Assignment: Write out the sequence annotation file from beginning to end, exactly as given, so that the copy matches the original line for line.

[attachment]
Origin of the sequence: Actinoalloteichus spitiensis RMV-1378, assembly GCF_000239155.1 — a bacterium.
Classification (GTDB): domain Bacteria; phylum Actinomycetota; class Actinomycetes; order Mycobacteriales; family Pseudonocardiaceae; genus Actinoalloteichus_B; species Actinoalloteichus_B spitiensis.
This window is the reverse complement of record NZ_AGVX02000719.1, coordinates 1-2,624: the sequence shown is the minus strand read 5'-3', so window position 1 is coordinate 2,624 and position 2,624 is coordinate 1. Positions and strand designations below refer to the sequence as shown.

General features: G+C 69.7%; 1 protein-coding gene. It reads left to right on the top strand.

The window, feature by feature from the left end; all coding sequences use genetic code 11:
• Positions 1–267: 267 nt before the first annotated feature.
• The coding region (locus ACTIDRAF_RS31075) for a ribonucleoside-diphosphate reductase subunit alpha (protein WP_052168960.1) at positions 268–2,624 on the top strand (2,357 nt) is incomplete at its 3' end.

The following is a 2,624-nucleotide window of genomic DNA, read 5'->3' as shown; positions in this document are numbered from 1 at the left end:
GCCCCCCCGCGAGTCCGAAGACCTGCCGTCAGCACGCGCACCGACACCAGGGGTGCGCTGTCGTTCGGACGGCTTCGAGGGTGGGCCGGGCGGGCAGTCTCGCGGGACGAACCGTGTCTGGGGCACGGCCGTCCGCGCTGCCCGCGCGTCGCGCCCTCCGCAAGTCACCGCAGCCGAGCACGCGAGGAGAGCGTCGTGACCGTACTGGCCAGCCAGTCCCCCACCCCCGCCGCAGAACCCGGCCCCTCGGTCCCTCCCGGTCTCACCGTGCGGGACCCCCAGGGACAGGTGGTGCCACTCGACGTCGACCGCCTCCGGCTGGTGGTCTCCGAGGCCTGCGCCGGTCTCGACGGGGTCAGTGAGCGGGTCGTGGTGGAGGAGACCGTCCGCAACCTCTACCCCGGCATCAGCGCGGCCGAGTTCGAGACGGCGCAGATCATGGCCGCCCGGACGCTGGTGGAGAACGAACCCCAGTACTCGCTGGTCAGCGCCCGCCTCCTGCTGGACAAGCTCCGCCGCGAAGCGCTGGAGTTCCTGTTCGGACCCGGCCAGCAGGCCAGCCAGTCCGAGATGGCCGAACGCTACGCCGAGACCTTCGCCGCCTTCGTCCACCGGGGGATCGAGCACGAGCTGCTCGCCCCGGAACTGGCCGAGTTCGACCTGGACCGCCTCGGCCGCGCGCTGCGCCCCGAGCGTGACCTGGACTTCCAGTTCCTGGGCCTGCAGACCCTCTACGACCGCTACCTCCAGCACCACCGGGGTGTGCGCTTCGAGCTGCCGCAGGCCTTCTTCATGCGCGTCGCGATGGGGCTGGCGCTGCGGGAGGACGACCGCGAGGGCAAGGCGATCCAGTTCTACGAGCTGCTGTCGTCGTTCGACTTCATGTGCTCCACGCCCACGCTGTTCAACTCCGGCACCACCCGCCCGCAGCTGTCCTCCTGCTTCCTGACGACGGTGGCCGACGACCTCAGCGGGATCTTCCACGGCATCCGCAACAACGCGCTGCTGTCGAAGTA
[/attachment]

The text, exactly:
Origin of the sequence: Actinoalloteichus spitiensis RMV-1378, assembly GCF_000239155.1 — a bacterium.
Classification (GTDB): domain Bacteria; phylum Actinomycetota; class Actinomycetes; order Mycobacteriales; family Pseudonocardiaceae; genus Actinoalloteichus_B; species Actinoalloteichus_B spitiensis.
This window is the reverse complement of record NZ_AGVX02000719.1, coordinates 1-2,624: the sequence shown is the minus strand read 5'-3', so window position 1 is coordinate 2,624 and position 2,624 is coordinate 1. Positions and strand designations below refer to the sequence as shown.

General features: G+C 69.7%; 1 protein-coding gene. It reads left to right on the top strand.

The window, feature by feature from the left end; all coding sequences use genetic code 11:
• Positions 1–267: 267 nt before the first annotated feature.
• The coding region (locus ACTIDRAF_RS31075) for a ribonucleoside-diphosphate reductase subunit alpha (protein WP_052168960.1) at positions 268–2,624 on the top strand (2,357 nt) is incomplete at its 3' end.

The following is a 2,624-nucleotide window of genomic DNA, read 5'->3' as shown; positions in this document are numbered from 1 at the left end:
GCCCCCCCGCGAGTCCGAAGACCTGCCGTCAGCACGCGCACCGACACCAGGGGTGCGCTGTCGTTCGGACGGCTTCGAGGGTGGGCCGGGCGGGCAGTCTCGCGGGACGAACCGTGTCTGGGGCACGGCCGTCCGCGCTGCCCGCGCGTCGCGCCCTCCGCAAGTCACCGCAGCCGAGCACGCGAGGAGAGCGTCGTGACCGTACTGGCCAGCCAGTCCCCCACCCCCGCCGCAGAACCCGGCCCCTCGGTCCCTCCCGGTCTCACCGTGCGGGACCCCCAGGGACAGGTGGTGCCACTCGACGTCGACCGCCTCCGGCTGGTGGTCTCCGAGGCCTGCGCCGGTCTCGACGGGGTCAGTGAGCGGGTCGTGGTGGAGGAGACCGTCCGCAACCTCTACCCCGGCATCAGCGCGGCCGAGTTCGAGACGGCGCAGATCATGGCCGCCCGGACGCTGGTGGAGAACGAACCCCAGTACTCGCTGGTCAGCGCCCGCCTCCTGCTGGACAAGCTCCGCCGCGAAGCGCTGGAGTTCCTGTTCGGACCCGGCCAGCAGGCCAGCCAGTCCGAGATGGCCGAACGCTACGCCGAGACCTTCGCCGCCTTCGTCCACCGGGGGATCGAGCACGAGCTGCTCGCCCCGGAACTGGCCGAGTTCGACCTGGACCGCCTCGGCCGCGCGCTGCGCCCCGAGCGTGACCTGGACTTCCAGTTCCTGGGCCTGCAGACCCTCTACGACCGCTACCTCCAGCACCACCGGGGTGTGCGCTTCGAGCTGCCGCAGGCCTTCTTCATGCGCGTCGCGATGGGGCTGGCGCTGCGGGAGGACGACCGCGAGGGCAAGGCGATCCAGTTCTACGAGCTGCTGTCGTCGTTCGACTTCATGTGCTCCACGCCCACGCTGTTCAACTCCGGCACCACCCGCCCGCAGCTGTCCTCCTGCTTCCTGACGACGGTGGCCGACGACCTCAGCGGGATCTTCCACGGCATCCGCAACAACGCGCTGCTGTCGAAGTA